Female athletes and officials have faced harsh discrimination for many decades in the Islamic Republic, and, despite warnings from international sports federations tasked with upholding the principles of the International Olympic Charter, this unjust treatment and disrespect continues. In fact, it seems to be policy for the Ministry of Sports and Youth.

Over the last few years, ministry officials have found a new way to taunt and abuse women working in sport: blackmailing them with private photographs. The photographs may be private — images of journeys abroad or parties or family gatherings — but the threats are not. One of those who was forced out of her job was Golnar Vakil Gilani. More recently, Shadi Paridar has been targeted.

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This particular dirty game played by the Ministry of Sports and Youth of Iran goes back to at least 2017, when Mohammad Reza Davarzani was the deputy for the ministry’s development of championship and professional sports.

On September 24, 2017, the Iranian Students’ News Agency reported that Golnar Vakil Gilani, the president of the polo federation, had been fired after 17 months in the job.

A day after Vakil Gilani’s dismissal, who at the time was 37 years old and the youngest president of an Iranian sports federation to date, rumors emerged that she was being pressured, and that it had very little to do with sport. The pressure was undeniably political. She told the Entekhab website that the reason for her dismissal was unsportsmanlike and even immoral.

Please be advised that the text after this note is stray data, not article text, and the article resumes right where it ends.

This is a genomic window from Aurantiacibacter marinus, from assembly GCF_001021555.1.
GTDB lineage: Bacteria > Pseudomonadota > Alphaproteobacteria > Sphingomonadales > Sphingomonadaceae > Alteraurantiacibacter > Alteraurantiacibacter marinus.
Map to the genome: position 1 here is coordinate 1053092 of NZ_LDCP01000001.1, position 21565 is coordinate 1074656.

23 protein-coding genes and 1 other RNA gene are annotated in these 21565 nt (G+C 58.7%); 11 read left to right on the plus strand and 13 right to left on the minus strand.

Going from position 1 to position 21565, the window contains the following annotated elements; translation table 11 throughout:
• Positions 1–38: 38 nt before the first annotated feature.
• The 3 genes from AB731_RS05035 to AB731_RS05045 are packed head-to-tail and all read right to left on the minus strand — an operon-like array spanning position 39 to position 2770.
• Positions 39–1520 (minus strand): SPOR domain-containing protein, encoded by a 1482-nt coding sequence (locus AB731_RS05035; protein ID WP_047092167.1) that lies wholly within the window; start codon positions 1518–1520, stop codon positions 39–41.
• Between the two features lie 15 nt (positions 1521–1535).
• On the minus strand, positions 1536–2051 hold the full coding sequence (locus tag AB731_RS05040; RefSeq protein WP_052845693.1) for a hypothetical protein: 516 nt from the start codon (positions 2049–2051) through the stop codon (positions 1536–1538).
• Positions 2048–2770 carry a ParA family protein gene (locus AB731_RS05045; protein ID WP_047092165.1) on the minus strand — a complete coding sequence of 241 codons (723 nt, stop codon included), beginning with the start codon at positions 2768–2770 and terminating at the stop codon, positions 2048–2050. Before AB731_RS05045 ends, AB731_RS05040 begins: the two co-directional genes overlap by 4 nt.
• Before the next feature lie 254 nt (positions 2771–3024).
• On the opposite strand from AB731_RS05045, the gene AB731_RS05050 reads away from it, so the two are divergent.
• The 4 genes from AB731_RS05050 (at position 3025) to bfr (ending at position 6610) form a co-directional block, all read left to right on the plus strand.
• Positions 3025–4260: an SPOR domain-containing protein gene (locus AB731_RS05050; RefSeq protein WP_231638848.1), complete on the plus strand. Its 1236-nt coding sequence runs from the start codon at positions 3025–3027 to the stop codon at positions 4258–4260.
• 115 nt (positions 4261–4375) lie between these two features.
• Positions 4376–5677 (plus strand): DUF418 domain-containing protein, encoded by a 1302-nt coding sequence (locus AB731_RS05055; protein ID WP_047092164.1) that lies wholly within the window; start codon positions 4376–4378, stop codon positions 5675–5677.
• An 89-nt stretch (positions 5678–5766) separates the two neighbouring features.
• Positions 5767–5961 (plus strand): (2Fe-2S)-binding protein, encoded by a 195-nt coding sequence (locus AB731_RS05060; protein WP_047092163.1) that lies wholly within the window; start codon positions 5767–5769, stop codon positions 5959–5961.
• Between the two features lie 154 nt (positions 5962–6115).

On October 3, the ministry officially announced that she had been fired. On October 4, Qazvin member of parliament Fatemeh Zarabadi and Tehran MP Fatemeh Hosseini gave formal notification to the Minister of Sports and Youth regarding the reason for the removal of the polo federation president.

Vakil Gilani talked to Mizan News Agency and suggested there was no place for women in the country’s sports management. "The country's sports officials talk about youth or women management, but, unfortunately, in practice this is not the case.” She added: “Some cowardly people have published my private photos. I know who did it, but I do not want to name him."

A day after the reprimand from parliament, Golnar Vakil Gilani was more guarded in her comments to Tasnim News Agency. ”I do not know the reason, but my replacement must have been in the interest of the country's sports for the Minister of Sports to make such a decision,” she told the agency.

She also explained that she "must" respect the decision taken by Iran’s Ministry of Sports and Youth.

After that, Golnar Vakil Gilani remained silent for several weeks, until December 2017. Finally, in an interview with Etemad newspaper, she revealed what Mohammad Reza Davarzani, the former commander of the Revolutionary Guards Corps and Deputy Minister of Sports and Youth at the time, had told her. "He called me to his office several times and every time he said that if I did not resign, my private photos would be published on Telegram. He actually threatened me and said: why was I not wearing hijab in the photos? I always explained that those photos were completely private and were sent to him without my permission, but he did not pay any attention to my explanations."

Vakil Gilani was not only fired from the presidency of the polo federation for private photos taken at a family gathering, she was threatened that the photographs would be published — presumably to ensure she did not take issue with the ministry’s decision, but also to instil fear and use her as an example to other female athletes and would-be officials.